Next-generation sequencing can identify mutations in cancers that are not present in normal cells, and we can then target the proteins they produce with specific treatments. New high-throughput screening procedures can test thousands of compounds, identifying those that have the greatest impact on the cancer and the least effect on anything else.
Targeted therapies aren’t new. The first was developed more than fifty years ago, in 1967, after the discovery of the oestrogen receptor on breast cancers. Seventy per cent of women with breast cancer have these receptors, which act as a conduit for the oestrogen that fuels the cancer. Blocking the receptor with tamoxifen destroys the cancer cell.
More recent cancers identified by genetic alterations include chronic myeloid leukaemia, in which DNA swaps between two chromosomes (9 and 22) create an abnormal short chromosome 22 (the “Philadelphia chromosome”) that forms a new gene, BCR-ABL. The protein produced by that gene, a tyrosine kinase, is part of the pathway that signals the cells to divide. One of the early treatment successes was a small molecule, imatinib, which inhibits the action of the tyrosine kinase.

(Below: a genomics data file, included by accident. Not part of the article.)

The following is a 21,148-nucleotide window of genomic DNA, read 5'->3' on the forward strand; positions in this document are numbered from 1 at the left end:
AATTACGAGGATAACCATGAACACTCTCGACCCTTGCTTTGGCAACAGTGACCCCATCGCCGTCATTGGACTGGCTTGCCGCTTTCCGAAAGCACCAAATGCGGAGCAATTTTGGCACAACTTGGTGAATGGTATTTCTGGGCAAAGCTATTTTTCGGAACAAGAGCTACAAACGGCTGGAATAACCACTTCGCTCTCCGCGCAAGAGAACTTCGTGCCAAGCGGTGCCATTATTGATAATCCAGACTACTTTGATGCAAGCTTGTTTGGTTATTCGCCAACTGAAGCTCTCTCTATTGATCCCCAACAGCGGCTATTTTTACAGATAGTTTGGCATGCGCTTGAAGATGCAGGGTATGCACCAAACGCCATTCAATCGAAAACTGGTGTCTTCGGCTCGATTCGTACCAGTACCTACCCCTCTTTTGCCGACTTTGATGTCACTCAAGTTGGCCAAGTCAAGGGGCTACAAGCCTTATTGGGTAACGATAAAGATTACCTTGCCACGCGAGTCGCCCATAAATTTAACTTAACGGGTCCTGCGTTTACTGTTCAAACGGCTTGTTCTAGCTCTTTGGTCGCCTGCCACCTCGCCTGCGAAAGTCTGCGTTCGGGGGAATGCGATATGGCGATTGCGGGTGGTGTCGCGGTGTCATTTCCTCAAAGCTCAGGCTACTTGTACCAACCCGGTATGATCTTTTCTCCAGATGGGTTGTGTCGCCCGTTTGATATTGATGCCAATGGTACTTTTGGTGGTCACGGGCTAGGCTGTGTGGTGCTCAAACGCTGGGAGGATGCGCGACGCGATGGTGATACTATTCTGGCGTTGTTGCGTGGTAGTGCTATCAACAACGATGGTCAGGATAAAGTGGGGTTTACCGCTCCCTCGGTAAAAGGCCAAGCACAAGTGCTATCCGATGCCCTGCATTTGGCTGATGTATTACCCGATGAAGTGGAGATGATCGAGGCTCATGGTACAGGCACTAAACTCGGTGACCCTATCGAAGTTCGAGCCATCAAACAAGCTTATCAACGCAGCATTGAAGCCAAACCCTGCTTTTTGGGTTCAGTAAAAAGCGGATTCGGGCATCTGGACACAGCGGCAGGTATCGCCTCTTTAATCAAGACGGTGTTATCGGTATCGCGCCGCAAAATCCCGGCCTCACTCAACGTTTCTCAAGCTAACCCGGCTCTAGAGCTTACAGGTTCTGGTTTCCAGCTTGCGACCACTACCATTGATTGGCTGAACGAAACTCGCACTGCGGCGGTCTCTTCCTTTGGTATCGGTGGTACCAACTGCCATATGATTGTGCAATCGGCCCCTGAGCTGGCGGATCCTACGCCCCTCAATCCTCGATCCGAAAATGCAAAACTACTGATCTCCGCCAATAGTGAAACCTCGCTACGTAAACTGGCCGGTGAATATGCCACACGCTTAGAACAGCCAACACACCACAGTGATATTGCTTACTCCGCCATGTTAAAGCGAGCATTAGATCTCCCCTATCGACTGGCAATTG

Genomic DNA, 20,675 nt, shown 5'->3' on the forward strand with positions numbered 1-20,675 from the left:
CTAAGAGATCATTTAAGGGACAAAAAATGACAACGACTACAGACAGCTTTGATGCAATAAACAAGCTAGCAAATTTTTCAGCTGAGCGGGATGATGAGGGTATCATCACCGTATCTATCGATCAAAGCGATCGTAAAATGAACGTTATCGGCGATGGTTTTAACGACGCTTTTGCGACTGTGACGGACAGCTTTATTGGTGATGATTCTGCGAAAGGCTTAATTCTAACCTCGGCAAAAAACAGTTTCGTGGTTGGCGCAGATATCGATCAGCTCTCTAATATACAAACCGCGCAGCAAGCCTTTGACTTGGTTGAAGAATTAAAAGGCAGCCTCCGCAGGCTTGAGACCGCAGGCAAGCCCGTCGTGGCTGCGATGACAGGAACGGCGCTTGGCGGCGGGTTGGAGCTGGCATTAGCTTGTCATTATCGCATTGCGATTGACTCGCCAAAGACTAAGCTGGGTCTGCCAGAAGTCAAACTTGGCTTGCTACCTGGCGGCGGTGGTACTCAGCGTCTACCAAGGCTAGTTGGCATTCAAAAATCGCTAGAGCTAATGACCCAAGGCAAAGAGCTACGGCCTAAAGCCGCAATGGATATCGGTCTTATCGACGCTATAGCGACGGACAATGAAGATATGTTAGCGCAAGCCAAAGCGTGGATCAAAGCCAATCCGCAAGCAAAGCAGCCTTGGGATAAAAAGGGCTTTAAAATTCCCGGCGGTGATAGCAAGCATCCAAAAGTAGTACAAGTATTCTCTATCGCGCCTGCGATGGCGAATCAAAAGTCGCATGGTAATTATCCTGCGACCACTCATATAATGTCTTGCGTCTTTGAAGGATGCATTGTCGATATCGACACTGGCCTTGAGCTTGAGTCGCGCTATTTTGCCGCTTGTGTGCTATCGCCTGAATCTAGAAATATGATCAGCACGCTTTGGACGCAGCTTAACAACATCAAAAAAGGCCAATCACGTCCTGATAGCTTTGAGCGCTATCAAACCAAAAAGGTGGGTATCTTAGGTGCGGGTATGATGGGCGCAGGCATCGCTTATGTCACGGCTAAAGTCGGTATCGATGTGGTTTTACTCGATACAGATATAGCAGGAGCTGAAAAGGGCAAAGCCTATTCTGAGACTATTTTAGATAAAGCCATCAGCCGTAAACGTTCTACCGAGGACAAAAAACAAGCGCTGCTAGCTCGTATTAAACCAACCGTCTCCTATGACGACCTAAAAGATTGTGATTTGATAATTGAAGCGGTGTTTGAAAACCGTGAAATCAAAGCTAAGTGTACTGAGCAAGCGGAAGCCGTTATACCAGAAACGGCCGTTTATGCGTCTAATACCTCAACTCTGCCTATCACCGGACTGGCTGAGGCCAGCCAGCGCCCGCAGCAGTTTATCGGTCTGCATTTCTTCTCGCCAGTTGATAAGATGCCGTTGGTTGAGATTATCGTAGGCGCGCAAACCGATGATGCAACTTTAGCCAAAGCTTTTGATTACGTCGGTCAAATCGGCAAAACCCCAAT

As one of the first of the therapies to target the tumour in this way, and as evidence of the potential of targeted therapy, imatinib even made it onto the cover of Time magazine. What’s more, it acts on another tyrosine kinase, this one associated with a rare cancer called a gastrointestinal stromal tumour — all the more remarkable a discovery because that cancer is unresponsive to conventional chemotherapy and radiotherapy.
These advances bring us back to the enormous progress in the treatment of melanomas, which no longer top my list of most-feared cancers. The first breakthrough came in the early 2000s, when it was found that about half of all melanomas have a mutation in a cancer-promoting gene, BRAF, which activates a protein called BRAF kinase that is part of the signalling pathway regulating cell growth. A new drug, vemurafenib, was found to inhibit this protein and was approved for use in 2011.
Following successful small studies of vemurafenib in patients with melanoma with a BRAF mutation, Paul Chapman and his colleagues in the BRIM-3 Study Group published the findings of a randomised study comparing vemurafenib to the older chemotherapy treatment, dacarbazine. Vemurafenib improved survival, once again highlighting the potential of targeting the proteins involved in the signalling pathways.
Our increased understanding of the interaction of the body’s immune system with cancers has also led to a second group of targeted therapies known as immunotherapies, which harness our immune systems to kill cancer. One type of immunotherapy uses antibodies to target the proteins found on foreign invaders like viruses and bacteria. Monoclonal antibodies — antibodies all of one type — can be manufactured to target a protein on a cancer cell, which can in turn trigger the immune system to attack the cell.